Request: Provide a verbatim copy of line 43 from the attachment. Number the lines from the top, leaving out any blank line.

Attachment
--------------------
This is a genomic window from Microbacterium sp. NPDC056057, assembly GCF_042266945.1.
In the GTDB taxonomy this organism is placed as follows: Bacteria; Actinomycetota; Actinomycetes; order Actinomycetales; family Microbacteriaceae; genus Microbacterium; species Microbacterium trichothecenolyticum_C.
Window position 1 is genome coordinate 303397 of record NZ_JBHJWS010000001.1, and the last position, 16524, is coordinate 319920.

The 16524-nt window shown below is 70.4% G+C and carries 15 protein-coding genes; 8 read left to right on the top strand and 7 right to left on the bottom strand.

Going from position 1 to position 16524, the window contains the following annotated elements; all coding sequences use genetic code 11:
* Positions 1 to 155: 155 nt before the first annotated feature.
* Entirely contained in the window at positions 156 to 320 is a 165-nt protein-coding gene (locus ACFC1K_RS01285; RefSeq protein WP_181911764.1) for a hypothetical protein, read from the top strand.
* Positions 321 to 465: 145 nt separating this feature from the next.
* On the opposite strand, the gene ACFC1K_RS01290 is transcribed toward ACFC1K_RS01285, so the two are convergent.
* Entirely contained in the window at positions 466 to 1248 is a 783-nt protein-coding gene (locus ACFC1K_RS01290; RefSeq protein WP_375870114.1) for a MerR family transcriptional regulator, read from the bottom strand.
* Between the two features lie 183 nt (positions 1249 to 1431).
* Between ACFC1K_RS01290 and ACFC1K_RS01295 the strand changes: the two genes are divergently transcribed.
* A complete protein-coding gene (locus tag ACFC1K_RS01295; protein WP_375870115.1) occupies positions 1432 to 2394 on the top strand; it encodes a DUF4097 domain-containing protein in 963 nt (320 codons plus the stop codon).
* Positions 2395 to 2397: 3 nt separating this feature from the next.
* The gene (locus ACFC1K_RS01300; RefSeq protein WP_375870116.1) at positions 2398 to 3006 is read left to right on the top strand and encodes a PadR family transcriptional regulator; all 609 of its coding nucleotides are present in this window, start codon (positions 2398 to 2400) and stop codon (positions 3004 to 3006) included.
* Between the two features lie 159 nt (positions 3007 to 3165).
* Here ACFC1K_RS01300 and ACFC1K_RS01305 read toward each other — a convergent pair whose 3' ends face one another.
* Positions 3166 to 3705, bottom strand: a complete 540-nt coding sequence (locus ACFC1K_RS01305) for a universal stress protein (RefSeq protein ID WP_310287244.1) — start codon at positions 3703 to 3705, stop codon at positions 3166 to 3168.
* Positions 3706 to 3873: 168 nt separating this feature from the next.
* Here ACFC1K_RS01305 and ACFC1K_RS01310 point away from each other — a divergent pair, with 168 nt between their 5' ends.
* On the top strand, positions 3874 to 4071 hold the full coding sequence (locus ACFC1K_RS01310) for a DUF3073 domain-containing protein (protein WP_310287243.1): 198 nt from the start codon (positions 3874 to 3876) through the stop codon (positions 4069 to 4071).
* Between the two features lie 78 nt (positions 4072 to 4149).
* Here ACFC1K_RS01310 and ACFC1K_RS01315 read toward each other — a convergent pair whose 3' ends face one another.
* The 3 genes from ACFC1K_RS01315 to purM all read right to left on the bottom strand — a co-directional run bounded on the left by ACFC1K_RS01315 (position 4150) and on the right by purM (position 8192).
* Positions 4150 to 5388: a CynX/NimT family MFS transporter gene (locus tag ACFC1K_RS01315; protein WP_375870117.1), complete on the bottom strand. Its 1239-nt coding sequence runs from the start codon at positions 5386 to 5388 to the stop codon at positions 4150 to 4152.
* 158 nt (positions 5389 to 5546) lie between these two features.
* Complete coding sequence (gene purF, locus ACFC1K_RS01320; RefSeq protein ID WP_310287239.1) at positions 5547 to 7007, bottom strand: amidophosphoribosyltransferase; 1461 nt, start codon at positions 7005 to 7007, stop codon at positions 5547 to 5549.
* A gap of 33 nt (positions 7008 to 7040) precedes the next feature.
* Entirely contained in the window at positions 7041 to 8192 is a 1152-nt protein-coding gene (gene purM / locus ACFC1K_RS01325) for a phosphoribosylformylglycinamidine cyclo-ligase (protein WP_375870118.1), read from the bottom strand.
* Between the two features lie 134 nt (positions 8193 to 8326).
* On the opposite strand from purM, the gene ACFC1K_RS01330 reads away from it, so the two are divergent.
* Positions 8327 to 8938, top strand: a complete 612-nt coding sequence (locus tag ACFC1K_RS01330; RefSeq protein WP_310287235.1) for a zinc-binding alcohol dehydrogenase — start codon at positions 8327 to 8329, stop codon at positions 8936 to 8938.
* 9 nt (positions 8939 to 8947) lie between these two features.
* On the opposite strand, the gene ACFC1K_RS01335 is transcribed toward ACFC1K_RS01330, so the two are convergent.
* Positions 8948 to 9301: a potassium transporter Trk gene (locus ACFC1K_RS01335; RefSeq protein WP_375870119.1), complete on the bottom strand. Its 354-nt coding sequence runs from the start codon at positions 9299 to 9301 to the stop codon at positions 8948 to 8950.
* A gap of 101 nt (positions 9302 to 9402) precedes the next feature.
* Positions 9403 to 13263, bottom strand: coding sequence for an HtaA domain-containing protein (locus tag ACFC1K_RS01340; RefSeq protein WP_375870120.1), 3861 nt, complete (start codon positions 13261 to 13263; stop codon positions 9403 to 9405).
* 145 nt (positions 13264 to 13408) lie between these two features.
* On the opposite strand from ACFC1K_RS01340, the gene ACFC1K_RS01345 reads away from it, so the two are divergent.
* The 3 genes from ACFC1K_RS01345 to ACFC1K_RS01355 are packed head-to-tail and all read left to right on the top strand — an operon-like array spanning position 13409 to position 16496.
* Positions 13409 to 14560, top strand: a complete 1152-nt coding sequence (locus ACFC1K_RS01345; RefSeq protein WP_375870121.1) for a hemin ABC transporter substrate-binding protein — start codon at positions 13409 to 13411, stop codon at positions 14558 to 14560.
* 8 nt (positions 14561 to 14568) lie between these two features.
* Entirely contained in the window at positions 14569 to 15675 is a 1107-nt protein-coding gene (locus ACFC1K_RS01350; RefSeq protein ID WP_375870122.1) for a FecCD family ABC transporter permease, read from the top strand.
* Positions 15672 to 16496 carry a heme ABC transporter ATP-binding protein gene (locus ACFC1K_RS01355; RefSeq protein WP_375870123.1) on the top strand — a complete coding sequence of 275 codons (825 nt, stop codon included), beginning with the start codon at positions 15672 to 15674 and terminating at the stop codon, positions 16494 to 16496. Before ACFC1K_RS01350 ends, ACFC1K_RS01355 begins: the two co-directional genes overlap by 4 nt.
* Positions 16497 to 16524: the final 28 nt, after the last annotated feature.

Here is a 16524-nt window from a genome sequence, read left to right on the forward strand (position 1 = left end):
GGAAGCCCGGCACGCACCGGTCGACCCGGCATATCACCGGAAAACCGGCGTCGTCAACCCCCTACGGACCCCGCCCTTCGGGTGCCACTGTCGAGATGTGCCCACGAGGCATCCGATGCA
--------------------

* Entirely contained in the window at positions 14569 to 15675 is a 1107-nt protein-coding gene (locus ACFC1K_RS01350; RefSeq protein ID WP_375870122.1) for a FecCD family ABC transporter permease, read from the top strand.